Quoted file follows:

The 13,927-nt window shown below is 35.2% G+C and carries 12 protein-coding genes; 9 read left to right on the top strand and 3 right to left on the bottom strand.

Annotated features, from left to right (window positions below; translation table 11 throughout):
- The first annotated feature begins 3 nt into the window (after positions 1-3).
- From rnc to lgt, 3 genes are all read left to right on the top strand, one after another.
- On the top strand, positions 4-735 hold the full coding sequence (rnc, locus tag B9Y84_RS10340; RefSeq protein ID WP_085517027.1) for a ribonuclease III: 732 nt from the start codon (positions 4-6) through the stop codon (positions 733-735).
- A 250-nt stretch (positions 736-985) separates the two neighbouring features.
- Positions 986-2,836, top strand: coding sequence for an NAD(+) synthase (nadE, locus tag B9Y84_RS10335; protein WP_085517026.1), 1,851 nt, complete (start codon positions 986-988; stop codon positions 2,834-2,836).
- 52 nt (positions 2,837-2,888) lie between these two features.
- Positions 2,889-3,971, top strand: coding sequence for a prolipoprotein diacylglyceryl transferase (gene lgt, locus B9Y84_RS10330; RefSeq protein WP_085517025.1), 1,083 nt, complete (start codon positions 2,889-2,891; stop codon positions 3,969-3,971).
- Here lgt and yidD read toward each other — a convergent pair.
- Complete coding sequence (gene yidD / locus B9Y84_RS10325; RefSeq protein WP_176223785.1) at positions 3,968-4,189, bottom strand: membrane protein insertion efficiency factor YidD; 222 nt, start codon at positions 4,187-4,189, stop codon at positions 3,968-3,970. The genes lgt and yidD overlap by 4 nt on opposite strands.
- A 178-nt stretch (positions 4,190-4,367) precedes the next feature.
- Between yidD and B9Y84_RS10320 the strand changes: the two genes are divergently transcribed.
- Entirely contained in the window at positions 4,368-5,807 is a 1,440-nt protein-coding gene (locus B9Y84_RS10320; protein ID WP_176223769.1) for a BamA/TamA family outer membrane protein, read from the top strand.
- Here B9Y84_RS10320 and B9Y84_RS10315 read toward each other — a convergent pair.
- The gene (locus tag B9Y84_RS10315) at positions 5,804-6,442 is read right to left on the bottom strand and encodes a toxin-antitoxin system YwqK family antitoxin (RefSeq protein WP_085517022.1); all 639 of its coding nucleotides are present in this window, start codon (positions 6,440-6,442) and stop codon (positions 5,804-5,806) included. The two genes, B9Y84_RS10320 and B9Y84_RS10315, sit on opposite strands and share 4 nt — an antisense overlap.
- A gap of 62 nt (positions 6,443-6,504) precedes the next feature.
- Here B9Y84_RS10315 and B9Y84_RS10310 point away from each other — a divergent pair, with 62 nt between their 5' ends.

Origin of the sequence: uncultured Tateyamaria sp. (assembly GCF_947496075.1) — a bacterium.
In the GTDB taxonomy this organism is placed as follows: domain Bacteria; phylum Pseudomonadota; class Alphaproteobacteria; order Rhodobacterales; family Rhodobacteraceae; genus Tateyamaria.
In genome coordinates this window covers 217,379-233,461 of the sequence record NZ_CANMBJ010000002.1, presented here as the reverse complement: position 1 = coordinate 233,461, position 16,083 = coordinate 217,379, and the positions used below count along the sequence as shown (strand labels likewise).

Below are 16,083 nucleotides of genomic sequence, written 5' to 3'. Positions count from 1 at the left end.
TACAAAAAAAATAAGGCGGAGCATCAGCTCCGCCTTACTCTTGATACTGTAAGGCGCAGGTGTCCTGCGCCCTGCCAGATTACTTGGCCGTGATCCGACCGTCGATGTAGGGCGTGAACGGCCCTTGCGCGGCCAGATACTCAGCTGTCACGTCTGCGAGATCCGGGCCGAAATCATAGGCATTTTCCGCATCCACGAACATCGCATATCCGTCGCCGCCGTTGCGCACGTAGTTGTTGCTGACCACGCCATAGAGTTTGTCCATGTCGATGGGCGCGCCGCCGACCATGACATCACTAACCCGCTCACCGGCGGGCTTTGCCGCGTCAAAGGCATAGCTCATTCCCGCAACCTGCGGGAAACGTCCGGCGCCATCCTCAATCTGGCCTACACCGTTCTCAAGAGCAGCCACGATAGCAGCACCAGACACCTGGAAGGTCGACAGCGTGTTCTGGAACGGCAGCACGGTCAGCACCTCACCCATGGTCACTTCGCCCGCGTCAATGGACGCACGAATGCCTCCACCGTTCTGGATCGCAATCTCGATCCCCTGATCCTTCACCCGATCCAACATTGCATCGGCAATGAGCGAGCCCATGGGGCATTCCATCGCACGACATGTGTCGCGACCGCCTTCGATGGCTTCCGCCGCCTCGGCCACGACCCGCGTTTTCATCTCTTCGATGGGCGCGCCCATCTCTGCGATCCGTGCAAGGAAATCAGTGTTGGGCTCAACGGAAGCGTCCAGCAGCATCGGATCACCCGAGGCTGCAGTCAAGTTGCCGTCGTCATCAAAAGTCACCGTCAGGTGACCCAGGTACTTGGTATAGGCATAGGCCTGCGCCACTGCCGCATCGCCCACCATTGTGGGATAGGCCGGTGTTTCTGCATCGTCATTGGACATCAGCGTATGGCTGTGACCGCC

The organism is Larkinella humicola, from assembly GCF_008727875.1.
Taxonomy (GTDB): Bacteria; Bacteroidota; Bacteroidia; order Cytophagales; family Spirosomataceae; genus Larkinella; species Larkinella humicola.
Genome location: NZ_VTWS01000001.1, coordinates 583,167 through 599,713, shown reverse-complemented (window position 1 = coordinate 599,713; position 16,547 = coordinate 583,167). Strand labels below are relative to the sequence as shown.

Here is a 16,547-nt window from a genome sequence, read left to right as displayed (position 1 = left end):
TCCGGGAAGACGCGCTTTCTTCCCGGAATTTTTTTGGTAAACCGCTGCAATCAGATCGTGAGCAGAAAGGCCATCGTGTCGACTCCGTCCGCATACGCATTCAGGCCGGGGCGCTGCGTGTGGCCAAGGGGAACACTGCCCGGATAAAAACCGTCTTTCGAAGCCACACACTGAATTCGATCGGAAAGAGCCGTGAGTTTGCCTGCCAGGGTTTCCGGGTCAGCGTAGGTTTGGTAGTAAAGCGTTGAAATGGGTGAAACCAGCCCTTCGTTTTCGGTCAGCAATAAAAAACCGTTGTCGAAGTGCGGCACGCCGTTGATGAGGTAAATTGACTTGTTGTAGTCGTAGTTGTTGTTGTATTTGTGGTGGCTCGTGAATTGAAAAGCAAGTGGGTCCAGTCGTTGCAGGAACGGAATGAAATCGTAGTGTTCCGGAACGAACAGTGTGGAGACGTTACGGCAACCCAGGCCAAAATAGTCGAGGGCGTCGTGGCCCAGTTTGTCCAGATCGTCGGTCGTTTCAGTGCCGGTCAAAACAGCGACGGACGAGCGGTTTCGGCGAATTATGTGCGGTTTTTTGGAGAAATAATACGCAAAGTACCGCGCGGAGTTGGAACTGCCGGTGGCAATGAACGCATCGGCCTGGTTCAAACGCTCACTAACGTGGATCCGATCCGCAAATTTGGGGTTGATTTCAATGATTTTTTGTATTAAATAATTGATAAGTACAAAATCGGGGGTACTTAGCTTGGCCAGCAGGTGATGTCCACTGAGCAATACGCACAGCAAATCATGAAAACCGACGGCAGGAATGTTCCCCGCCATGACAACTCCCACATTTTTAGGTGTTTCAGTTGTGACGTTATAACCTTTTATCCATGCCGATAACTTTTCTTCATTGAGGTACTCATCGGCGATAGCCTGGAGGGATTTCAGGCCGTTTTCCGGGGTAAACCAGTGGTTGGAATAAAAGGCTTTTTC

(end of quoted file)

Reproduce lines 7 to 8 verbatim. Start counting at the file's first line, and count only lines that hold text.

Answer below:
- Positions 986-2,836, top strand: coding sequence for an NAD(+) synthase (nadE, locus tag B9Y84_RS10335; protein WP_085517026.1), 1,851 nt, complete (start codon positions 986-988; stop codon positions 2,834-2,836).
- 52 nt (positions 2,837-2,888) lie between these two features.